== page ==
When Parliament finally reconvened, after the gunpowder scare, if passed an Act demanding the regular annual celebration of the king's deliverance from his enemies' malice on 5 November. The Bonfire Night festivities - which are celebrated at this time every year - are, in fact, part of a 400-year old propaganda coup. We are meant to celebrate the failure of a few jihadists to destroy parliamentary democracy, monarchical rule and the Church of England. But as the plot was, in reality, more of a State intelligence operation than a terrorist conspiracy, what we are really commemorating is a cruel and cynical ploy to justify the horrendous persecution of Catholics.
That's what I mean by secret history. You might think that you're celebrating Guy Fawkes' failed attempt to blow up Parliament. You might be slightly better informed, and realise that there were several people involved, and that a surprising number of individuals (including priests) were brutally executed as a result of the "plot".
But if you read Who Killed William Shakespeare? you're more likely to realise that we were had. The Gunpowder Plot was propaganda, pure and simple. It was violent, bloody, and its effects were awful (if you happened to be Catholic). But there was no threat at all to the king and his lords.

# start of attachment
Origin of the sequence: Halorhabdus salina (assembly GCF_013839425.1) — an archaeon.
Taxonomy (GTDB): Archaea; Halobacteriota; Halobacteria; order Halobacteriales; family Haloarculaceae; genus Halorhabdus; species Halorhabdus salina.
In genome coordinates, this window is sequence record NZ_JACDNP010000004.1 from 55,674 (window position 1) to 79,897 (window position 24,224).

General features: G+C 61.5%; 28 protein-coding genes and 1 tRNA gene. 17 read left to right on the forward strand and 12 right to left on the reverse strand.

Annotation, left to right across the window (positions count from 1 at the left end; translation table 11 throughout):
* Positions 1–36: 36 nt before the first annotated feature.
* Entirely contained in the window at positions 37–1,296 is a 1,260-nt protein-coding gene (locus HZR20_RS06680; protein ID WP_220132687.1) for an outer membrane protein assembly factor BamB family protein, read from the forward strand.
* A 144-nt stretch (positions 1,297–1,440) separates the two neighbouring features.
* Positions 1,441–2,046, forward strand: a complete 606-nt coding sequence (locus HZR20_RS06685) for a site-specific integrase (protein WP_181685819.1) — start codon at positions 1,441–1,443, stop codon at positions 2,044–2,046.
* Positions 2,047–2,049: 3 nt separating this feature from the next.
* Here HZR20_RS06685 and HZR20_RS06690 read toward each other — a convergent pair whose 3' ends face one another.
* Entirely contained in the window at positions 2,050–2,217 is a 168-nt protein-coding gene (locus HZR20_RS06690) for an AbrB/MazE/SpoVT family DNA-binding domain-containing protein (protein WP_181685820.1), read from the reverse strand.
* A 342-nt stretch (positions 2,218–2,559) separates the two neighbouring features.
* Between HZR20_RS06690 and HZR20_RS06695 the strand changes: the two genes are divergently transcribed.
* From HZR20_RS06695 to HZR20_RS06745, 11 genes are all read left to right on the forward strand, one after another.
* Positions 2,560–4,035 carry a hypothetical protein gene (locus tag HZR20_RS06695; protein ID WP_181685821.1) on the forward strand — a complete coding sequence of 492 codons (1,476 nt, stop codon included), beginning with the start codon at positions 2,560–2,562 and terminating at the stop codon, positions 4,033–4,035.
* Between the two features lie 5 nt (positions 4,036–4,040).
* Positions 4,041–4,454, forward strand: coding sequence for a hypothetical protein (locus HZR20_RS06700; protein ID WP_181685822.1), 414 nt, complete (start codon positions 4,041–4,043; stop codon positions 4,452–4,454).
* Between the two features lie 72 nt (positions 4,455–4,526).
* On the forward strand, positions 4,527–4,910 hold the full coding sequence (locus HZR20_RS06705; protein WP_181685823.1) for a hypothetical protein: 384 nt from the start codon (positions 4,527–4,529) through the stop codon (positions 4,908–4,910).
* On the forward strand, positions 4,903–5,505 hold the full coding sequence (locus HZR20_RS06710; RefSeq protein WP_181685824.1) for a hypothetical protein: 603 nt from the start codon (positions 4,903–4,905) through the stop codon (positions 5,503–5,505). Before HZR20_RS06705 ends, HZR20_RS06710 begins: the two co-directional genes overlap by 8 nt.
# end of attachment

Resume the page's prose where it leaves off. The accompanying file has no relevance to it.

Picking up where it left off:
So what, you might ask, are we really celebrating when we remember, remember (as we were told to by the very Parliament which passed the merciless anti-Catholic laws) the "gunpowder treason and plot"? A conspiracy that never really existed? The public butchering of priests?
Guy Fawkes was a brave man, whether you approve of his beliefs or not. And the men who set him up, betrayed him, tortured him and then executed him were among the worst liars this country has ever produced.
Enjoy the bonfires and the fireworks. And if you must burn anyone in effigy, please make it Robert Cecil - the real villain of the piece.